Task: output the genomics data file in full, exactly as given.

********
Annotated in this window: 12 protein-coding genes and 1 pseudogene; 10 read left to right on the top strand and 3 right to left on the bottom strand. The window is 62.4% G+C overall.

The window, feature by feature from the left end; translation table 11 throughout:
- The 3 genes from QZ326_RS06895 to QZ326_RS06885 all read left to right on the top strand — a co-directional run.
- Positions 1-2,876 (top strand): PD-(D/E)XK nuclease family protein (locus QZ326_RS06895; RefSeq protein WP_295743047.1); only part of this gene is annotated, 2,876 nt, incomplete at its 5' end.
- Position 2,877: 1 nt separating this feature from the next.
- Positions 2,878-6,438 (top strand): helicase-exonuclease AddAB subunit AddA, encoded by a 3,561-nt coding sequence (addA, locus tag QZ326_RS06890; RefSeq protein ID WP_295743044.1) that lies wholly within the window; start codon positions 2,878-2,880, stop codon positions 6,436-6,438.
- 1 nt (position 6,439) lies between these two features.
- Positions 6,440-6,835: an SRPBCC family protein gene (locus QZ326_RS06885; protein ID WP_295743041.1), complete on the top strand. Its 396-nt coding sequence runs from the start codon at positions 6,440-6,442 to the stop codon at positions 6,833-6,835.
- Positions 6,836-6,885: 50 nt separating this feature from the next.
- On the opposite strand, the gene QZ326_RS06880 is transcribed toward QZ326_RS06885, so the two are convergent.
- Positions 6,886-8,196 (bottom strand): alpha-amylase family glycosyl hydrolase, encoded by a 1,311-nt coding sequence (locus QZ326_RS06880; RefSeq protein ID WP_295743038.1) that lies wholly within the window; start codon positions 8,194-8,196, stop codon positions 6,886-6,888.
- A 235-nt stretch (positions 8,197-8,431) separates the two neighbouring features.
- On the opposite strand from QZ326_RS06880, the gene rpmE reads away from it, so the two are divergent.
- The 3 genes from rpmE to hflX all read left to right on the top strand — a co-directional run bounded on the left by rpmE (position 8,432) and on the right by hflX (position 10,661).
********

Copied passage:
Annotated in this window: 12 protein-coding genes and 1 pseudogene; 10 read left to right on the top strand and 3 right to left on the bottom strand. The window is 62.4% G+C overall.

The window, feature by feature from the left end; translation table 11 throughout:
- The 3 genes from QZ326_RS06895 to QZ326_RS06885 all read left to right on the top strand — a co-directional run.
- Positions 1-2,876 (top strand): PD-(D/E)XK nuclease family protein (locus QZ326_RS06895; RefSeq protein WP_295743047.1); only part of this gene is annotated, 2,876 nt, incomplete at its 5' end.
- Position 2,877: 1 nt separating this feature from the next.
- Positions 2,878-6,438 (top strand): helicase-exonuclease AddAB subunit AddA, encoded by a 3,561-nt coding sequence (addA, locus tag QZ326_RS06890; RefSeq protein ID WP_295743044.1) that lies wholly within the window; start codon positions 2,878-2,880, stop codon positions 6,436-6,438.
- 1 nt (position 6,439) lies between these two features.
- Positions 6,440-6,835: an SRPBCC family protein gene (locus QZ326_RS06885; protein ID WP_295743041.1), complete on the top strand. Its 396-nt coding sequence runs from the start codon at positions 6,440-6,442 to the stop codon at positions 6,833-6,835.
- Positions 6,836-6,885: 50 nt separating this feature from the next.
- On the opposite strand, the gene QZ326_RS06880 is transcribed toward QZ326_RS06885, so the two are convergent.
- Positions 6,886-8,196 (bottom strand): alpha-amylase family glycosyl hydrolase, encoded by a 1,311-nt coding sequence (locus QZ326_RS06880; RefSeq protein ID WP_295743038.1) that lies wholly within the window; start codon positions 8,194-8,196, stop codon positions 6,886-6,888.
- A 235-nt stretch (positions 8,197-8,431) separates the two neighbouring features.
- On the opposite strand from QZ326_RS06880, the gene rpmE reads away from it, so the two are divergent.
- The 3 genes from rpmE to hflX all read left to right on the top strand — a co-directional run bounded on the left by rpmE (position 8,432) and on the right by hflX (position 10,661).